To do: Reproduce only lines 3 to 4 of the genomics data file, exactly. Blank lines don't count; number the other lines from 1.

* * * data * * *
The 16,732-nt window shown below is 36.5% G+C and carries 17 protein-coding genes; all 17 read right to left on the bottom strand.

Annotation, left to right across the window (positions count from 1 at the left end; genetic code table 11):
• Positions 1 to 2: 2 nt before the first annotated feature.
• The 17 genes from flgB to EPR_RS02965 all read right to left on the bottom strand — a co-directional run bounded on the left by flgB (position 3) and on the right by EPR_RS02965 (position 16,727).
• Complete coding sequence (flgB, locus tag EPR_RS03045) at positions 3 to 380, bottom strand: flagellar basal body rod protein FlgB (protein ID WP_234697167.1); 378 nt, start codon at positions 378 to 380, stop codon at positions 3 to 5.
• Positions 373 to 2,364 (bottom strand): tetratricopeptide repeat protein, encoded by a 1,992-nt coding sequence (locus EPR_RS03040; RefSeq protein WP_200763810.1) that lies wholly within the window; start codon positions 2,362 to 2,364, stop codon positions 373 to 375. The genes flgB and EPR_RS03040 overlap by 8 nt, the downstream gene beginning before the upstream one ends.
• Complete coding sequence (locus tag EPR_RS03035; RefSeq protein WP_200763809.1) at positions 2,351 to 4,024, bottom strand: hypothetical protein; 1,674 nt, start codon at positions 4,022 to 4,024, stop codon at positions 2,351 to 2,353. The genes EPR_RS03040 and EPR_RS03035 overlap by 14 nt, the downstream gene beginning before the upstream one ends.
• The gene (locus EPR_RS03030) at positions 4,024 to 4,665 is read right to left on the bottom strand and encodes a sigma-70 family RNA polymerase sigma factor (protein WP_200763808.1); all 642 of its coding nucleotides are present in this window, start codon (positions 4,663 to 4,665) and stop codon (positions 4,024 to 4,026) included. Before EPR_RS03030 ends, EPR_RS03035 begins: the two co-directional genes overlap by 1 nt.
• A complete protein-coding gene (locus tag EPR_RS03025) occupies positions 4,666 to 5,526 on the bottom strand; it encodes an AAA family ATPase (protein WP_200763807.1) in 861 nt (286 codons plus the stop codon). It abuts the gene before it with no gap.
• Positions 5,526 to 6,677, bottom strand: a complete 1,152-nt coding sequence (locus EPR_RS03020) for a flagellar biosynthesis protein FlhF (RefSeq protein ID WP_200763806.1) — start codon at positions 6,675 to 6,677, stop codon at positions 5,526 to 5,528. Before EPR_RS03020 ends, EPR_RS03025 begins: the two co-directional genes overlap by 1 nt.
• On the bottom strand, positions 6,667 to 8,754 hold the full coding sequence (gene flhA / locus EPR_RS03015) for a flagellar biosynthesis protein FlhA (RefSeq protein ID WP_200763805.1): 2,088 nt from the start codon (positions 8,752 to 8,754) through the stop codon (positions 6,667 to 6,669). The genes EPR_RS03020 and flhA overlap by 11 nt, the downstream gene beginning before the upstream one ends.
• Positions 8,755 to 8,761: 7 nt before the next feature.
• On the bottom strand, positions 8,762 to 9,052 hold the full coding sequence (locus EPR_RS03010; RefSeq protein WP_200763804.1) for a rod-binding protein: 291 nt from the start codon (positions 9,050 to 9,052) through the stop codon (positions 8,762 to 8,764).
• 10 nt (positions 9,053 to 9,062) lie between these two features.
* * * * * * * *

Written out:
• Positions 1 to 2: 2 nt before the first annotated feature.
• The 17 genes from flgB to EPR_RS02965 all read right to left on the bottom strand — a co-directional run bounded on the left by flgB (position 3) and on the right by EPR_RS02965 (position 16,727).